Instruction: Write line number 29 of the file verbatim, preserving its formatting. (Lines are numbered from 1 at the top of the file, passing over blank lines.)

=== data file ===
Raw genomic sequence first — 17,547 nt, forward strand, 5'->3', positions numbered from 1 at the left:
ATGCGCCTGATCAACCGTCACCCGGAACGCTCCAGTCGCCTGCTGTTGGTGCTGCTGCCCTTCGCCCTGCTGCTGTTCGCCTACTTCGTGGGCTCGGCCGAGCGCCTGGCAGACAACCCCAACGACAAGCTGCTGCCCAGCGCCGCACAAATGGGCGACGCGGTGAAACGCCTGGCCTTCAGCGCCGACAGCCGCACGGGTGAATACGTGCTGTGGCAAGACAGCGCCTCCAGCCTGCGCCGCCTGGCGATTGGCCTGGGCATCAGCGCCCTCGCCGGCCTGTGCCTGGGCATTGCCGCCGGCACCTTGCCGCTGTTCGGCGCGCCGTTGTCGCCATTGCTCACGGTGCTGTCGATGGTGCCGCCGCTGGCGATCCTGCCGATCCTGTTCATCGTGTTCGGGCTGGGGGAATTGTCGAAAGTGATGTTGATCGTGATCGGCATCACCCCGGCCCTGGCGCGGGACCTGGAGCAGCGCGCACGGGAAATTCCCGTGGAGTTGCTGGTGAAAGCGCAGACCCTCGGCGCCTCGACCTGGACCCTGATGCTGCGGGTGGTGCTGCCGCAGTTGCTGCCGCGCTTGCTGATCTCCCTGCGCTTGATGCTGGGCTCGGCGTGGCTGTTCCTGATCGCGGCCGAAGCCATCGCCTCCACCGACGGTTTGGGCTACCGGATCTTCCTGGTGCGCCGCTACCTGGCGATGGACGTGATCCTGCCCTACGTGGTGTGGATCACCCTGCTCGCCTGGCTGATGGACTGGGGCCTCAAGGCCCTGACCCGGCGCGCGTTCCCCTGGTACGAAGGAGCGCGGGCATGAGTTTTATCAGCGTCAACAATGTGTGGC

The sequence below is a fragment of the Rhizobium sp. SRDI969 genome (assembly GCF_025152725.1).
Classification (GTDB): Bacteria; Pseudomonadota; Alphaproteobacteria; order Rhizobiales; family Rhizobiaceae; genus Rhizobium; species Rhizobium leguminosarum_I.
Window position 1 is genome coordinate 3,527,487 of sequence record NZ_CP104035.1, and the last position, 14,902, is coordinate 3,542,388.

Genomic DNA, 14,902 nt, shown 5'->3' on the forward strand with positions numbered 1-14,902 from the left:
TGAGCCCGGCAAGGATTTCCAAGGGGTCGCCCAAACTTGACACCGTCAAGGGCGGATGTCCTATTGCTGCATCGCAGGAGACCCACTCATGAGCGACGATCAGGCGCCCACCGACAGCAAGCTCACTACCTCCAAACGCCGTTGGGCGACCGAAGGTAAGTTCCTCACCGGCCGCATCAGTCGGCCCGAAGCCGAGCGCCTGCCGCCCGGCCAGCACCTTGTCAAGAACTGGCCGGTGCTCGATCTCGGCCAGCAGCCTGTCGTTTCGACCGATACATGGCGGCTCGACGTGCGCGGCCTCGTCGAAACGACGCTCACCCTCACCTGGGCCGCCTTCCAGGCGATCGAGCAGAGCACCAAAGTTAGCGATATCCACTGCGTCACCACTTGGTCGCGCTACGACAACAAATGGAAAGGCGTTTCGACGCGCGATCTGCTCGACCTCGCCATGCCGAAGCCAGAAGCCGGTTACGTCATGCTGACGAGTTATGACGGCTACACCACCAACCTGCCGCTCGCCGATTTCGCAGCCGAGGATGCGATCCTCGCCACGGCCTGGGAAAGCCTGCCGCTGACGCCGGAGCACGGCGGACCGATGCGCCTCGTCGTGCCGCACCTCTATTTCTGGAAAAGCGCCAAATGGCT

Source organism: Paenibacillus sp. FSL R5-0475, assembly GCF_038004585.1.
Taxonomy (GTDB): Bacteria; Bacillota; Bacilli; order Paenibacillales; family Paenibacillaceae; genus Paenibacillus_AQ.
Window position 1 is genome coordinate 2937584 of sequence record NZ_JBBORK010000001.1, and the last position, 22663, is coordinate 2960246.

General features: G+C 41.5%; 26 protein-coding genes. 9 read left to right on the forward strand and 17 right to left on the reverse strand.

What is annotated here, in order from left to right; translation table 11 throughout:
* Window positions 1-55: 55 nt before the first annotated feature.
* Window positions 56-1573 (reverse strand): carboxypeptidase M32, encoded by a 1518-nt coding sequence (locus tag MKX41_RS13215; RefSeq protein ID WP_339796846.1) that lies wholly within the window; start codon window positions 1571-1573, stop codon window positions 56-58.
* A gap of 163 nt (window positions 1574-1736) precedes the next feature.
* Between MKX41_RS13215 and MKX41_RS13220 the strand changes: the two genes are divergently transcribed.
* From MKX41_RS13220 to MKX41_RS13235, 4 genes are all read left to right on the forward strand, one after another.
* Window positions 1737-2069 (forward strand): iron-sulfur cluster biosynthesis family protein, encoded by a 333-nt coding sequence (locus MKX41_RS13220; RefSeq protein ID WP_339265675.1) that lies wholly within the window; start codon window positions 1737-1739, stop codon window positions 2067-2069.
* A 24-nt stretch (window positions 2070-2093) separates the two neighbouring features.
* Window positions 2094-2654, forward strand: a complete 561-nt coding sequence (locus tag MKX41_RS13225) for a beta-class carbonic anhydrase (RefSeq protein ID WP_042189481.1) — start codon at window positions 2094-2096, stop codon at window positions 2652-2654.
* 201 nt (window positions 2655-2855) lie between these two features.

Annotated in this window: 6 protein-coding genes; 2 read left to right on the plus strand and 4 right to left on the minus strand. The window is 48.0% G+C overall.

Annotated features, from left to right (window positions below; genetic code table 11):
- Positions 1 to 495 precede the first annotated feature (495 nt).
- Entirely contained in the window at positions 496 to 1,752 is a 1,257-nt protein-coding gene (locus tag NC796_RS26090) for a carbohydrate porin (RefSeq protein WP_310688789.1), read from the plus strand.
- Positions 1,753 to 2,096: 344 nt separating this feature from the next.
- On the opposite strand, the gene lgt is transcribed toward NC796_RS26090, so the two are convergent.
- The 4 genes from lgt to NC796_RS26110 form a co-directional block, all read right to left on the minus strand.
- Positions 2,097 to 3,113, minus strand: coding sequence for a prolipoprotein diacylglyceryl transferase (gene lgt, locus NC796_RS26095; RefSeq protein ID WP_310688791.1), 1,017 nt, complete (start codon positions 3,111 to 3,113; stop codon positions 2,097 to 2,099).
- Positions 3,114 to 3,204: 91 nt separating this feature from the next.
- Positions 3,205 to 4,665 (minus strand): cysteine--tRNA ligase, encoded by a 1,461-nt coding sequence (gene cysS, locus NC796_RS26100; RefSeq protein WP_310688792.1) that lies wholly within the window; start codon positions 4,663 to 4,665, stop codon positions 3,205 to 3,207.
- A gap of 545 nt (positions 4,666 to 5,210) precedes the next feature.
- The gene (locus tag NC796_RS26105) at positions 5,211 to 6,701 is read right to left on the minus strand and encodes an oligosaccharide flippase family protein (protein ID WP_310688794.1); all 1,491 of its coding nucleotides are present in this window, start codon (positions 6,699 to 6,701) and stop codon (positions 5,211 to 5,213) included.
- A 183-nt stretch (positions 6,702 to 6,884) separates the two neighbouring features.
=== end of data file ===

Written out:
- Positions 2,097 to 3,113, minus strand: coding sequence for a prolipoprotein diacylglyceryl transferase (gene lgt, locus NC796_RS26095; RefSeq protein ID WP_310688791.1), 1,017 nt, complete (start codon positions 3,111 to 3,113; stop codon positions 2,097 to 2,099).